The normal duration of a woman’s menstrual cycle is 28 days, but it can change between individuals. Irregular menstruation is when the duration of the cycle is more than 35 days. Part of the menstrual cycle in which the endometrium sheds the lining of the uterus is called period or menstruation. This happens in the form of bleeding from the womb that comes out through vagina.
Periods generally begin during puberty, between the ages of 10 and 16 years and they happen until menopause, when a woman is 45 to 55 years old.
Irregular periods are also called oligomenorrhea. They can occur if there is a change in the method of contraception, hormonal imbalance, hormonal changes around the menopausal stage and endurance exercises.
Treatment for irregular menstrual period during puberty and menopause is not usually necessary, but if irregular periods occur during the reproductive years, seeking a medical opinion becomes necessary.
Usually a menstrual cycle lasts about 28 days, but it can vary from 24 days to 35 days, depending on the individual. Generally women have between 11 and 13 menstrual periods each year. Bleeding usually lasts about 5 days, but this too can vary from two to seven days.
Since first menstruation it can take upto two years to establish a regular menstrual cycle. Women are likely to have a regular menstruation after puberty. The duration of time between each period is similar. Nonetheless, for some women the duration between periods and the amount of bleed vary considerably. This is known as irregular menstruation. Cycle going beyond 35 days is generally considered the main symptom of irregular menstruation. If there are significant changes in bleed or if the clots appear that are more than 2.5 cm in diameter, this is also taken as irregular menstrual bleeding.
Number of factors influence irregular menstruation, mostly it is related to hormonal production. Estrogen and progesterone are the two hormones that influence menstruation. These are the hormones that regulate the cycle.
Puberty, menopause, pregnancy, and childbirth, and breastfeeding are the lifecycle changes that influence hormone production.
Puberty triggers a lot of changes in the body. It can take a good number of years for the progesterone and estrogen to strike a balance, so irregular periods are common at this time.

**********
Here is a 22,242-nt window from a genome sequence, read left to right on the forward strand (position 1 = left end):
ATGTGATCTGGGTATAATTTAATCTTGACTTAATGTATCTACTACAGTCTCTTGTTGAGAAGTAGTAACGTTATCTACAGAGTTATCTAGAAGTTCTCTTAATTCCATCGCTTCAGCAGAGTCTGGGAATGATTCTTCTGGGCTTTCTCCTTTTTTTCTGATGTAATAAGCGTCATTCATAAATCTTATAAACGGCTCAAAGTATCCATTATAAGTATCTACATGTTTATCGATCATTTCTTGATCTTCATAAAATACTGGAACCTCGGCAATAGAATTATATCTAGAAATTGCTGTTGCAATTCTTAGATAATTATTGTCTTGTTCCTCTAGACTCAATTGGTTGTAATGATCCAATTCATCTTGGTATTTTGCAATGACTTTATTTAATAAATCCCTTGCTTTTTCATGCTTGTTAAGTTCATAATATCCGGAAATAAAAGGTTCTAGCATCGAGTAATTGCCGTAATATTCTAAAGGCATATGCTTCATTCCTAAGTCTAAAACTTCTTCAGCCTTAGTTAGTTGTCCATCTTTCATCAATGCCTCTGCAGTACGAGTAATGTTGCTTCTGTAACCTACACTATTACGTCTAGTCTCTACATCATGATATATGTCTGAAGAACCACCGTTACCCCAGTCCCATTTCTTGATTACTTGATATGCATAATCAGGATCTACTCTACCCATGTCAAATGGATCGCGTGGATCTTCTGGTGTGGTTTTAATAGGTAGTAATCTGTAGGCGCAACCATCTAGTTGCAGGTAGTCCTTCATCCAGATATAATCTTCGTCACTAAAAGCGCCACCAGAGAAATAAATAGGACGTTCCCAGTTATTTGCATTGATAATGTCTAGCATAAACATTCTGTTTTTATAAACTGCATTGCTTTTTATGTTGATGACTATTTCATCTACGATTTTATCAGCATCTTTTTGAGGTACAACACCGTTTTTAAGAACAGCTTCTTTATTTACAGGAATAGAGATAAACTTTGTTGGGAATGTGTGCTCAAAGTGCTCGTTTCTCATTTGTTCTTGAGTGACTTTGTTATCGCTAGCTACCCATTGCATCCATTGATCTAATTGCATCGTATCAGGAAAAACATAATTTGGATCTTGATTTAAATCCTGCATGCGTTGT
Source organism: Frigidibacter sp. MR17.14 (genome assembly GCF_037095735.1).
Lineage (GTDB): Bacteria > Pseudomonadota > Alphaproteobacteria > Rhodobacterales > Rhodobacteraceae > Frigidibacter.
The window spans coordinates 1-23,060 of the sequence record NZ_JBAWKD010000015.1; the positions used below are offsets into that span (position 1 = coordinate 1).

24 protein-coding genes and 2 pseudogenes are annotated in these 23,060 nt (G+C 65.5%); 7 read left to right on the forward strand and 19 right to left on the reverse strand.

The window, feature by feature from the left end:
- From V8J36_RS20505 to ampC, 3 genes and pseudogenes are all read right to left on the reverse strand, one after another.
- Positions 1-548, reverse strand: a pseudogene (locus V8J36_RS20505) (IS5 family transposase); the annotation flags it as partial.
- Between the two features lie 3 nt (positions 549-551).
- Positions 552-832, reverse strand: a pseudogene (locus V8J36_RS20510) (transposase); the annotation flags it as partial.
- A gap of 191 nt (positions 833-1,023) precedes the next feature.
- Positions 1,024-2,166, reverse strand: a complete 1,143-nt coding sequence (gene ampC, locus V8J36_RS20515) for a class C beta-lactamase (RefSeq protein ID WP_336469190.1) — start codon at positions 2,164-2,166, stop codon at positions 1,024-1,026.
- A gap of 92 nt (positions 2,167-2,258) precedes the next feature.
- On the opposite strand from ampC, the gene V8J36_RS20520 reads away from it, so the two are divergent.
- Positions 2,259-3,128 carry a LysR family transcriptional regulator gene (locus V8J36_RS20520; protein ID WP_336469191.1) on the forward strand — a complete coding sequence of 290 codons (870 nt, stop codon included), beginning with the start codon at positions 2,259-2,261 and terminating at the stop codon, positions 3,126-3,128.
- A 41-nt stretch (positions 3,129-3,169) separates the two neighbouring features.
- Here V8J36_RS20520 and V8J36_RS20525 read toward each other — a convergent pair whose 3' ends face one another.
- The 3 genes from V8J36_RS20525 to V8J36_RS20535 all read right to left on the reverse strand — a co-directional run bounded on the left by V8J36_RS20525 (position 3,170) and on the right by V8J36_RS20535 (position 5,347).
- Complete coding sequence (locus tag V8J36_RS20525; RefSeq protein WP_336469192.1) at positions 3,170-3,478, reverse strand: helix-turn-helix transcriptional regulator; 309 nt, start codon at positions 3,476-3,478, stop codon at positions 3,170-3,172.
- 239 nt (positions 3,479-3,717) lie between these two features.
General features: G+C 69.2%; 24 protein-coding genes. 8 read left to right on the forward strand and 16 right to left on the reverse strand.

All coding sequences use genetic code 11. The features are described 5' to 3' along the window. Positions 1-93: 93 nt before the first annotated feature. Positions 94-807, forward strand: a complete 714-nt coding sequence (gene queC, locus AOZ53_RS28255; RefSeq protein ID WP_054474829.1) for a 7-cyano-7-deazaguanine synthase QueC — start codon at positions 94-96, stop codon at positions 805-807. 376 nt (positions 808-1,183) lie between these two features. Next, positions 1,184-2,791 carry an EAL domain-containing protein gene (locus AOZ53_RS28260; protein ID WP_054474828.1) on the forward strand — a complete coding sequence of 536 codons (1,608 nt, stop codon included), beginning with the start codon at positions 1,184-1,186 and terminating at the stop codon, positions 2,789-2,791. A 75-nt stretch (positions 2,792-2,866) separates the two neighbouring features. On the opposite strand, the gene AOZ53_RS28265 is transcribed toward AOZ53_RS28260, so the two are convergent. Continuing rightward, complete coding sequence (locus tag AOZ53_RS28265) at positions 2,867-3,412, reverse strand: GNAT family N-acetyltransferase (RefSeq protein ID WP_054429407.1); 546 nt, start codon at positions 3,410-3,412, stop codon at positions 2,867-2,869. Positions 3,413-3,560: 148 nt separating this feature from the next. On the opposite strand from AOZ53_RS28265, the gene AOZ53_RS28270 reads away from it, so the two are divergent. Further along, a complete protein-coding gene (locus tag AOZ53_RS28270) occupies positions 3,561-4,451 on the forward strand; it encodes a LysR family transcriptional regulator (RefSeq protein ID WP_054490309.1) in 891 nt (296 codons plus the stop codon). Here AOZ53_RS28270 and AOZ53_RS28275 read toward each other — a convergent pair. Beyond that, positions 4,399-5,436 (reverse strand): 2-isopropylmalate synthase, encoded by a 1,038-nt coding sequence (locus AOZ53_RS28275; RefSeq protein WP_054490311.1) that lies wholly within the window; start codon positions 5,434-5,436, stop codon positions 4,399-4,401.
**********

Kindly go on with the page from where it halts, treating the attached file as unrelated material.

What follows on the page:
Irregular periods can be a precursor of menopause and the amount of bleeding may vary. When 12 months have passed since the woman’s last menstrual period it can be considered menopause. After menopause a woman will reach the end of menstrual cycle.
Pregnancy triggers a temporary pause of menstrual cycle and women generally do not have periods while breast-feeding.
Contraceptives can also lead to irregular bleeding. An intrauterine device may cause heavy bleeding, whereas contraceptive pill can cause spotting between periods. When a contraceptive pill is first taken, a woman may experience small bleeds that are usually lighter and shorter than regular periods. After a few months these generally go away.
Other changes that are associated with irregular periods include:
• Extreme weight loss
• Extreme weight gain
• Emotional stress
• Eating disorders, such as anorexia or bulimia
• Endurance exercise, for example, marathon running
Complications of irregular menstrual cycle
At times irregular menstrual cycle can be a sign of an underlying complication and some of these can trigger further complications like infertility. Some of the complications are the following:
• Polycystic ovarian syndrome (PCOS)
• Thyroid disorder
• Cervical or uterine cancer
• Pelvic inflammatory disease
Home remedies for irregular menstrual cycle
Maintaining a healthy lifestyle can help to a larger extent to reduce the risk of irregular menstruation. These include:
• Exercising regularly to maintain a healthy weight and reduce stress level
• Following a healthy diet
There are said to be some herbal remedies as well, but medical research has not so far confirmed their effectiveness and they may have a negative effect.
There is no standard treatment for irregular menstruation as it often depends on the cause. If it is due to puberty, menopause, pregnancy and breast-feeding no treatment is usually necessary. If the condition is due to stress or eating disorders then stress management and relaxation techniques are often prescribed. If it is due to thyroid disorder or polycystic ovarian syndrome, the treatment modality also changes accordingly. So pinpointing the exact underlying cause of the irregular menstruation is very important to choose the ideal treatment.
Your physician may prescribe drugs that will enhance ovulation and regular menstrual periods. A low-dose birth control pill that is a combination of estrogen and progesterone may do the trick. This will bring down androgen production and will help iron out irregular bleeding.
Taking progesterone for 10 to 14 days is another way of regulating the menstrual cycle.
Any drug should be taken under the prescription of a medical practitioner.
For enquiries related irregular menstrual cycle or other menstrual complications, drop a message to www.KJKHospital.com/contact or chat with the doctor from the website.